Address a Sleep and Circadian Neuroscience Institute (SCNi), Nuffield Department of Clinical Neurosciences , University of Oxford , Oxford , UK  
  Corporate Author Thesis  
  Publisher Place of Publication Editor  
  Language English Summary Language Original Title  
  Series Editor Series Title Abbreviated Series Title  
  Series Volume Series Issue Edition  
  ISSN 0742-0528 ISBN Medium  
  Area Expedition Conference  
  Notes PMID:29913073 Approved no  
  Call Number GFZ @ kyba @ Serial 1962  
Permanent link to this record
 

 
Author Ostrin, L.A. url  doi
openurl 
  Title Ocular and systemic melatonin and the influence of light exposure Type Journal Article
  Year 2018 Publication (up) Clinical & Experimental Optometry Abbreviated Journal Clin Exp Optom  
  Volume in press Issue Pages in press  
  Keywords Vision; Review; Human Health  
  Abstract Melatonin is a neurohormone known to modulate a wide range of circadian functions, including sleep. The synthesis and release of melatonin from the pineal gland is heavily influenced by light stimulation of the retina, particularly through the intrinsically photosensitive retinal ganglion cells. Melatonin is also synthesised within the eye, although to a much lesser extent than in the pineal gland. Melatonin acts directly on ocular structures to mediate a variety of diurnal rhythms and physiological processes within the eye. The interactions between melatonin, the eye, and visual function have been the subject of a considerable body of recent research. This review is intended to provide a broad introduction for eye-care practitioners and researchers to the topic of melatonin and the eye. The first half of the review describes the anatomy and physiology of melatonin production: how visual inputs affect the pineal production of melatonin; how melatonin is involved in a variety of diurnal rhythms within the eye, including photoreceptor disc shedding, neuronal sensitivity, and intraocular pressure control; and melatonin production and physiological roles in retina, ciliary body, lens and cornea. The second half of the review describes clinical implications of light/melatonin interactions. These include light exposure and photoreceptor contributions in melatonin suppression, leading to consideration of how blue blockers, cataract, and light therapy might affect sleep and mood in patients. Additionally, the interactions between melatonin, sleep and refractive error development are discussed. A better understanding of environmental factors that affect melatonin and subsequent effects on physiological processes will allow clinicians to develop treatments and recommend modifiable behaviours to improve sleep, increase daytime alertness, and regulate ocular and systemic processes related to melatonin.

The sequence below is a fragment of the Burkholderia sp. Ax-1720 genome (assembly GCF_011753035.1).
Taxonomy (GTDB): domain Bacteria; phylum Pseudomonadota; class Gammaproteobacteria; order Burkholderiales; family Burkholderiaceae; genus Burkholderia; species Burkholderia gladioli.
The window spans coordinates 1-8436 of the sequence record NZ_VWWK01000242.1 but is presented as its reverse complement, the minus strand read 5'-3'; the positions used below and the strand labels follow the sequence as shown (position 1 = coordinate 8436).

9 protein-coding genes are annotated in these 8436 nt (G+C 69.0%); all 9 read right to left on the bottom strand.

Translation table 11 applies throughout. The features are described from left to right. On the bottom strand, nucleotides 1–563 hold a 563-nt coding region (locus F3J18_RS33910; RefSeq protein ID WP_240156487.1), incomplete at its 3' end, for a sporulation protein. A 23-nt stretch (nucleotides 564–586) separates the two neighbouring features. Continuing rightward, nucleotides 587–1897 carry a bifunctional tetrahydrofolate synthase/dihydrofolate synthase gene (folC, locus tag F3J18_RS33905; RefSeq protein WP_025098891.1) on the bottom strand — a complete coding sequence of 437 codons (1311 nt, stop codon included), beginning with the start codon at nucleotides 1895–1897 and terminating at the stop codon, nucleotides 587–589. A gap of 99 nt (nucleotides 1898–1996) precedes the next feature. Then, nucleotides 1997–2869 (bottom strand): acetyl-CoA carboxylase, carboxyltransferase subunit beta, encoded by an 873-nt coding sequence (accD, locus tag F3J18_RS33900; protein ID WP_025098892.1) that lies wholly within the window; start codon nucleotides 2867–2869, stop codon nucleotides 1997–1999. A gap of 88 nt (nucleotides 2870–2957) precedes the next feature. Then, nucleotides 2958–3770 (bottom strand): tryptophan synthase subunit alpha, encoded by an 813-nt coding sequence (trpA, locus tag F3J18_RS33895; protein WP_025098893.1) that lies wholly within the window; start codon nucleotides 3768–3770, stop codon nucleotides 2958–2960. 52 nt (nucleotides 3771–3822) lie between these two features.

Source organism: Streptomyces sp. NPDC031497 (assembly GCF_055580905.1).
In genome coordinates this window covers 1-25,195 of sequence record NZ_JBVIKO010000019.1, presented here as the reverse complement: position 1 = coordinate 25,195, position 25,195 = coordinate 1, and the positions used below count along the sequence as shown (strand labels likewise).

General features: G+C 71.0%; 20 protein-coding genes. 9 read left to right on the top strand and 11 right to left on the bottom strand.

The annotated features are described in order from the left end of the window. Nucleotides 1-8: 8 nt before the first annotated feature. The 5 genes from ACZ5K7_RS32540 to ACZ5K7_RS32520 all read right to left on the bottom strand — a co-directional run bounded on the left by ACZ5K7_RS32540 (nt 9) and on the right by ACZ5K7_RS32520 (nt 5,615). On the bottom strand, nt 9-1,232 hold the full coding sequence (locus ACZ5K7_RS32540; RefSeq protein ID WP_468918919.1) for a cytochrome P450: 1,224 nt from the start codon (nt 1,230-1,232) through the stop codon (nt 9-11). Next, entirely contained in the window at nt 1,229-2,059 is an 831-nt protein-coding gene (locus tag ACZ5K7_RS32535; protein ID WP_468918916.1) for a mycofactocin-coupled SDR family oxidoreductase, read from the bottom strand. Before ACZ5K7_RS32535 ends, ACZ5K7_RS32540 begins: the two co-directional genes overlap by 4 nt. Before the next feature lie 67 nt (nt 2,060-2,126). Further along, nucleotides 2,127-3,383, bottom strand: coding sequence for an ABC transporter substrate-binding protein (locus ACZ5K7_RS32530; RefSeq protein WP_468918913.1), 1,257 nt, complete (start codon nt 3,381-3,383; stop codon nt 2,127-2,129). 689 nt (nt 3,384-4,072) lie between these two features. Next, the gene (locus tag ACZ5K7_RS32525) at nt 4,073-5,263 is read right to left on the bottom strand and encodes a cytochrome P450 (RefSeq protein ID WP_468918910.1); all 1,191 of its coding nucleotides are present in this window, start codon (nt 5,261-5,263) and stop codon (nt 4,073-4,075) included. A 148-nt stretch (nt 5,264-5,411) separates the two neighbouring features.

Address University of Houston College of Optometry, Houston, Texas, USA  
  Corporate Author Thesis  
  Publisher Place of Publication Editor  
  Language English Summary Language Original Title  
  Series Editor Series Title Abbreviated Series Title  
  Series Volume Series Issue Edition  
  ISSN 0816-4622 ISBN Medium  
  Area Expedition Conference  
  Notes PMID:30074278 Approved no  
  Call Number GFZ @ kyba @ Serial 1986